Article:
Vitamin B1, also known as Thiamine, is a water soluble vitamin like other B group vitamins.  This nutrient is then converted to it’s active metabolic form, TPP (Thiamine Pyrophosphate)  which is essential for energy metabolism, and particularly carbohydrate metabolism.  In order for this conversion to occur, magnesium is required.  

Another important function of TPP is in the synthesis of the neurotransmitter, acetylcholine, required for healthy neuromuscular function, and in the production myelin, the protective nerve sheath which is critical for proper nerve transmission.

Given these vital roles, it is not surprising that deficiency of this nutrient results in significant consequences.  In some ways, these consequences provide the best insight into the reasons we need to pay attention to nutrition.  In the case of Thiamine, the two best known conditions associated with this deficiency are Beri Beri and Wernicke-Korsakoff Syndrome (WKS), described separately below:

Beri Beri

Beri beri is a progressive form of neuropathy.  Initially there may be generalised muscle weakness and pain, fatigue, loss of appetite, depression, anxiety, impaired memory, tingling of feet.   Without corrective treatment, the condition may progress to either dry beri beri, affecting primarily neurological function, or wet beri beri, impacting the cardio vascular and pulmonary systems, even leading to heart failure in extreme cases.

Wernicke-Korsakoff Syndrome (WKS)

This syndrome impacts the central nervous system, involving both the brain and spinal cord.  This may manifest in symptoms such as compromised balance, lack of co-ordination and altered mental states, which may progress to psychosis and potentially irreversible brain damage.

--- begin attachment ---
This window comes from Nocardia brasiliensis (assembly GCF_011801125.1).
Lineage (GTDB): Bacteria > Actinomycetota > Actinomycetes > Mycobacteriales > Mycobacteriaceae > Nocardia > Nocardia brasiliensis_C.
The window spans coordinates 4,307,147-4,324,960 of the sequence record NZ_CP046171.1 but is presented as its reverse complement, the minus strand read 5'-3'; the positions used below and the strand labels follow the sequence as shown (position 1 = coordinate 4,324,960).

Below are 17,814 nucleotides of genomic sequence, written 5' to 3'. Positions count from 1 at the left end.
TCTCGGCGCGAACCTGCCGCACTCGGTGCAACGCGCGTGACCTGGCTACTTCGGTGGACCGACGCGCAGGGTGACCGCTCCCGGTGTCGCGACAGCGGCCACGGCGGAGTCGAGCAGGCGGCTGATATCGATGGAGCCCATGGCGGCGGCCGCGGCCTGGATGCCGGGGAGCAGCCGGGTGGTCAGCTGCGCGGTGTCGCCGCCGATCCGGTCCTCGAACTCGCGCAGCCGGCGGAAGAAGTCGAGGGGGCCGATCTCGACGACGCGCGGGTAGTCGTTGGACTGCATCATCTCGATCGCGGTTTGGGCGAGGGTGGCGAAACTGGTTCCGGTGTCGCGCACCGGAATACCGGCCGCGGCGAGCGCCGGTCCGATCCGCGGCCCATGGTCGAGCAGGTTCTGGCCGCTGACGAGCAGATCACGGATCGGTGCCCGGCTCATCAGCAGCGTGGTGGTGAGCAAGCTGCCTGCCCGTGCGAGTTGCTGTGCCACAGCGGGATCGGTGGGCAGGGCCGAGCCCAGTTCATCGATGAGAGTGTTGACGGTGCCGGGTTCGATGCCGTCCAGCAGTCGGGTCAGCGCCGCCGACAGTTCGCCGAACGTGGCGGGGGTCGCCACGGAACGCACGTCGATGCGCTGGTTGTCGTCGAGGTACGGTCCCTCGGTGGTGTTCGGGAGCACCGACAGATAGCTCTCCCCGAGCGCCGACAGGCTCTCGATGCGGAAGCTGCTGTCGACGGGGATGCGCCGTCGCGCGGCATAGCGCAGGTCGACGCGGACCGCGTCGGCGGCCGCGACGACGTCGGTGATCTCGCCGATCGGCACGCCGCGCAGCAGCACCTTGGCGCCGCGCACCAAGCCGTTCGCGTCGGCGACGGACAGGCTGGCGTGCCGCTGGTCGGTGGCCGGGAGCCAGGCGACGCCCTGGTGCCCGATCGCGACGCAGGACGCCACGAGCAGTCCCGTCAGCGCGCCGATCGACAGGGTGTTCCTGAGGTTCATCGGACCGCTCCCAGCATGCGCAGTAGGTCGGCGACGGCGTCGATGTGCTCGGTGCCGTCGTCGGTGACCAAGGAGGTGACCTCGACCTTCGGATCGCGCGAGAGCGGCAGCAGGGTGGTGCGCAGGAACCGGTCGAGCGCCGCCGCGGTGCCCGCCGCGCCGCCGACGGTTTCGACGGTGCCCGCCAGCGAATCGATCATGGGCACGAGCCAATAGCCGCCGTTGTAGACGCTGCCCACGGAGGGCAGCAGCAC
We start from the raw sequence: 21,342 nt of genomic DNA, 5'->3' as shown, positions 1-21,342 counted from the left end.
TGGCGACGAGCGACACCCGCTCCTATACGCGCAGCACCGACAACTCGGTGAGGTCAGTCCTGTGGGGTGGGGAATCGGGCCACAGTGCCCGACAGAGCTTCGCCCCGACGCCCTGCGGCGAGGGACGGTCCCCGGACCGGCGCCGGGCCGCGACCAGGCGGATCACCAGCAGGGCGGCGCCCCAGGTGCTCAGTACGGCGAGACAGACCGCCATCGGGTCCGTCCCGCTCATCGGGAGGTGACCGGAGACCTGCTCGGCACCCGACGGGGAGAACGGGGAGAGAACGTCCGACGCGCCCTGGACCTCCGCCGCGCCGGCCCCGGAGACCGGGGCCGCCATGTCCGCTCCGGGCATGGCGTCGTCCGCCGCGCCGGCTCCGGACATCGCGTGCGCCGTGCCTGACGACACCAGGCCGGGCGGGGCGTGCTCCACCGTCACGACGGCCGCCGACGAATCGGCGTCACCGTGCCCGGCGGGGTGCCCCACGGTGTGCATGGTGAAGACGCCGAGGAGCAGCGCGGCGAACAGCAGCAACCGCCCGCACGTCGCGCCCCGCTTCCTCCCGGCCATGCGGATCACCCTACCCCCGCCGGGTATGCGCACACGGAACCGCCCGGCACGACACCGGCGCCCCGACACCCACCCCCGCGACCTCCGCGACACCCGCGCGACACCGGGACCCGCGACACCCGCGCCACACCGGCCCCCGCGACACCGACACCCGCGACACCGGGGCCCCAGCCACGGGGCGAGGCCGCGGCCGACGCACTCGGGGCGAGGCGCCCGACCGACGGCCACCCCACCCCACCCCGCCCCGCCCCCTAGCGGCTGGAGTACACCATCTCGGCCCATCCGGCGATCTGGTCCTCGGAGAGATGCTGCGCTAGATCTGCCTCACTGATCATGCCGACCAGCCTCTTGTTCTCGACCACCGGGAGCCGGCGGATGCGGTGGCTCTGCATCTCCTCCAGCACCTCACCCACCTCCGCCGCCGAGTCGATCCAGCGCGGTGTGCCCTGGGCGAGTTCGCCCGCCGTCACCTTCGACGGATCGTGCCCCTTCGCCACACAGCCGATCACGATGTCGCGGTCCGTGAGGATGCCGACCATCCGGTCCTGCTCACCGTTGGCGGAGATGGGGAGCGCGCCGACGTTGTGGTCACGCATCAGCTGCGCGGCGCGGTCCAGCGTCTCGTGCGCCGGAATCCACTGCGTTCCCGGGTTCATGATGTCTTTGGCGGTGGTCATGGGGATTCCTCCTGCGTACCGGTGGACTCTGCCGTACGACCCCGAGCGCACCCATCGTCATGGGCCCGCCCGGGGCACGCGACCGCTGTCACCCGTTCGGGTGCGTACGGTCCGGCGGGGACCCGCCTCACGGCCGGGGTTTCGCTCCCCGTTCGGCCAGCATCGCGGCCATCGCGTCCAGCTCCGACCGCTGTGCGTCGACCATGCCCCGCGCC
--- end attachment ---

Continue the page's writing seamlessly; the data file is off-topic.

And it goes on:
Food sources of Thiamine

Vitamin B1 is not stored in the body beyond two weeks, requiring constant dietary supply.   

Most abundant sources include  fish, pork, whole grains, black beans, nuts, eggs, oranges, peas, cauliflower and brewers yeast.

Processed grains such as white rice and flours lack this vitamin and as a result are usually fortified to compensate for this. 

It is also important to remember that there can be substantial losses of this vitamin during cooking, particularly when prolonged.

Factors which increase demand / prevalence

  • Alcohol abuse
  • Pregnancy
  • Lactation
  • Very restrictive diets
  • Certain drugs, such as diurectics
  • Certain health conditions, such as diabetes
  • Gastric band surgery
  • Ageing 

A recipe with good sources of Vitamin B1 is our delicious Super Green Pesto Pasta.

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